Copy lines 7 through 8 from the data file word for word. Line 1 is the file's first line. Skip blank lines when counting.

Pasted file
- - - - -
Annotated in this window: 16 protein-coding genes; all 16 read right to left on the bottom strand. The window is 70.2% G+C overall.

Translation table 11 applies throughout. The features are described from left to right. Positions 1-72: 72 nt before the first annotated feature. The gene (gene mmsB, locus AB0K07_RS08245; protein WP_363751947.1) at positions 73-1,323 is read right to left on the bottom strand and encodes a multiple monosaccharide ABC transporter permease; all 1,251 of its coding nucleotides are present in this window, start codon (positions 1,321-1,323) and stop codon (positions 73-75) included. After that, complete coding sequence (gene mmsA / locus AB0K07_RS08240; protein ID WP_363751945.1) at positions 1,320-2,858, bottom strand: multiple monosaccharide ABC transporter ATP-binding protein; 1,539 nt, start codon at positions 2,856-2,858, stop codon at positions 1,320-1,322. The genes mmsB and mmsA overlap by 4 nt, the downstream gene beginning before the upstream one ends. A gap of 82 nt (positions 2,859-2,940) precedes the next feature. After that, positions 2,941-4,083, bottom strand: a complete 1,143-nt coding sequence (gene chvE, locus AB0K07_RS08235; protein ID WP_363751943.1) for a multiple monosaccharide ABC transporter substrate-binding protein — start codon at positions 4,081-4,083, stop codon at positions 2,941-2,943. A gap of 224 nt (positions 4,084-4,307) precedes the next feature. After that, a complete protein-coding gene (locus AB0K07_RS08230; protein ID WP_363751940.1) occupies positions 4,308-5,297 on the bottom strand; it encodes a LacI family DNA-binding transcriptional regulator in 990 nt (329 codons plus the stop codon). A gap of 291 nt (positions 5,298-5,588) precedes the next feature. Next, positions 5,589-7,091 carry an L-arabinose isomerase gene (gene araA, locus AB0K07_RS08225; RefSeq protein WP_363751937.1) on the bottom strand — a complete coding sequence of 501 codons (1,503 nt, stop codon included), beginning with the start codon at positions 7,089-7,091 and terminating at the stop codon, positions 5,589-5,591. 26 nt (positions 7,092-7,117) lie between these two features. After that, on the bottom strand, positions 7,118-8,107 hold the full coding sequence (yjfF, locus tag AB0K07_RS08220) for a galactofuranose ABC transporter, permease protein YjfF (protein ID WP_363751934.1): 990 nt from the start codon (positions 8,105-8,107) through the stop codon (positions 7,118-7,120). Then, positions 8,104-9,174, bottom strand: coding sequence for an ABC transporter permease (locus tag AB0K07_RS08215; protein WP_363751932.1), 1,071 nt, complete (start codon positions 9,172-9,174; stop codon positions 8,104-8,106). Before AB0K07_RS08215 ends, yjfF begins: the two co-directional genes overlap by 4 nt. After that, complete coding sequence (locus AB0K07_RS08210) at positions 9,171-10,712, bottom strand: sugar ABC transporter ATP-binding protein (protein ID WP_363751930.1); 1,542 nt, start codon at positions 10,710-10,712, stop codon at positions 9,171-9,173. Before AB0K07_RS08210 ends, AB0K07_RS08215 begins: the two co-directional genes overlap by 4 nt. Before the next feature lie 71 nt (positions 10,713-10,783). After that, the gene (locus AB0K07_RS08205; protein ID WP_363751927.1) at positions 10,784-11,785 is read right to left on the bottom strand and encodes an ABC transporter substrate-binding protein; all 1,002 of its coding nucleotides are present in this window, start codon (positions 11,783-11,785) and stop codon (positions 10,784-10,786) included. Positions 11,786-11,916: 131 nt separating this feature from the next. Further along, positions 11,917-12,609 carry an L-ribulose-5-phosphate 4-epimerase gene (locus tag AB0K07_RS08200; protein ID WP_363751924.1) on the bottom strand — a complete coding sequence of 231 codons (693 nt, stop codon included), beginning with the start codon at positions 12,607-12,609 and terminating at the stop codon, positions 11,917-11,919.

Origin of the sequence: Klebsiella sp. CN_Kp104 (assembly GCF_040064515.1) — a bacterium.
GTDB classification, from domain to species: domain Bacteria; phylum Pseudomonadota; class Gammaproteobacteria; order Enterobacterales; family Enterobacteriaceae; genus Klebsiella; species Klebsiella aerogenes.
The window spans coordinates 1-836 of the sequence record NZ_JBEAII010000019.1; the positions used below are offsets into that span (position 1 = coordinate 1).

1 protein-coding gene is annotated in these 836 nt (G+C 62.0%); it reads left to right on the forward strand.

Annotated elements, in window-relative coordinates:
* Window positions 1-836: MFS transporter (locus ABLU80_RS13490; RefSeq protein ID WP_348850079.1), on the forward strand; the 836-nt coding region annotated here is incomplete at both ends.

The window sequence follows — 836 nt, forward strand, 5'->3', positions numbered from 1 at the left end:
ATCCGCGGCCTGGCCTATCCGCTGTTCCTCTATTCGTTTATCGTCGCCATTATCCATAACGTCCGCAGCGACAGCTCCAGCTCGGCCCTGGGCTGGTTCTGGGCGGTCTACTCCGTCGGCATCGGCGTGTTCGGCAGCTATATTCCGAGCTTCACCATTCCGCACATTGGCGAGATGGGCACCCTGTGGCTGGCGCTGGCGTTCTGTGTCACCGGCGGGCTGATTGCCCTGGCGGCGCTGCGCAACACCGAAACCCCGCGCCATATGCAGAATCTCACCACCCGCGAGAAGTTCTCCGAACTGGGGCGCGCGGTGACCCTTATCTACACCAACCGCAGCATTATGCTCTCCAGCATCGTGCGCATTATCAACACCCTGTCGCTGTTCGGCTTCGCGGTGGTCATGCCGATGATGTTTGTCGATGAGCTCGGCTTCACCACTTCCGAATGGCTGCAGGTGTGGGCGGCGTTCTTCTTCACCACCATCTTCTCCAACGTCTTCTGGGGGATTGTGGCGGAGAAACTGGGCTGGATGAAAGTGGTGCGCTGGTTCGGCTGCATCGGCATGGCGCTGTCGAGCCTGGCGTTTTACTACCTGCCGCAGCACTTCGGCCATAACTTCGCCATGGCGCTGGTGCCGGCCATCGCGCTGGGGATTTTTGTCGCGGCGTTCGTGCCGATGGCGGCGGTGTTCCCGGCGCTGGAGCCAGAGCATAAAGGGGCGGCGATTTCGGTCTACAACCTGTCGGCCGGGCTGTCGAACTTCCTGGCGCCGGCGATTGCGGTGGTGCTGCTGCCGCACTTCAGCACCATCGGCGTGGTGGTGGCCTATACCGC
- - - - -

Annotated elements, in window-relative coordinates:
* Window positions 1-836: MFS transporter (locus ABLU80_RS13490; RefSeq protein ID WP_348850079.1), on the forward strand; the 836-nt coding region annotated here is incomplete at both ends.